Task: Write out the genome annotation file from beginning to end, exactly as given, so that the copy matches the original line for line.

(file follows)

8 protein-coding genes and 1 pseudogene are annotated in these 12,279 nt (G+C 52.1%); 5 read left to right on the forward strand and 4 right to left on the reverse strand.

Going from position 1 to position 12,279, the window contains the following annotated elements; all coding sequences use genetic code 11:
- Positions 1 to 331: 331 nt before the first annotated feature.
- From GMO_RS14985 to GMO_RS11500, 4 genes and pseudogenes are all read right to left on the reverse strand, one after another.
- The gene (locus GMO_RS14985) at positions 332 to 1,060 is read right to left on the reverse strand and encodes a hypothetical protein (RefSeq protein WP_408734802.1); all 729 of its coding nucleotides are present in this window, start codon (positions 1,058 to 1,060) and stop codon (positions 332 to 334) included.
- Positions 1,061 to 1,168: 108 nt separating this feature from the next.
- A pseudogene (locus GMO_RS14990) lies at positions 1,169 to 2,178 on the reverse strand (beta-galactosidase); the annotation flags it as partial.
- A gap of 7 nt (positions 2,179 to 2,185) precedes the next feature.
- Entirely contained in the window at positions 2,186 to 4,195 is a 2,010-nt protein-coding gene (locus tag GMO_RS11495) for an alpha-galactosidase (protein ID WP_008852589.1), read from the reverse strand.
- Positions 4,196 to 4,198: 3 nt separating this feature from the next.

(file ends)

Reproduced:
8 protein-coding genes and 1 pseudogene are annotated in these 12,279 nt (G+C 52.1%); 5 read left to right on the forward strand and 4 right to left on the reverse strand.

Going from position 1 to position 12,279, the window contains the following annotated elements; all coding sequences use genetic code 11:
- Positions 1 to 331: 331 nt before the first annotated feature.
- From GMO_RS14985 to GMO_RS11500, 4 genes and pseudogenes are all read right to left on the reverse strand, one after another.
- The gene (locus GMO_RS14985) at positions 332 to 1,060 is read right to left on the reverse strand and encodes a hypothetical protein (RefSeq protein WP_408734802.1); all 729 of its coding nucleotides are present in this window, start codon (positions 1,058 to 1,060) and stop codon (positions 332 to 334) included.
- Positions 1,061 to 1,168: 108 nt separating this feature from the next.
- A pseudogene (locus GMO_RS14990) lies at positions 1,169 to 2,178 on the reverse strand (beta-galactosidase); the annotation flags it as partial.
- A gap of 7 nt (positions 2,179 to 2,185) precedes the next feature.
- Entirely contained in the window at positions 2,186 to 4,195 is a 2,010-nt protein-coding gene (locus tag GMO_RS11495) for an alpha-galactosidase (protein ID WP_008852589.1), read from the reverse strand.
- Positions 4,196 to 4,198: 3 nt separating this feature from the next.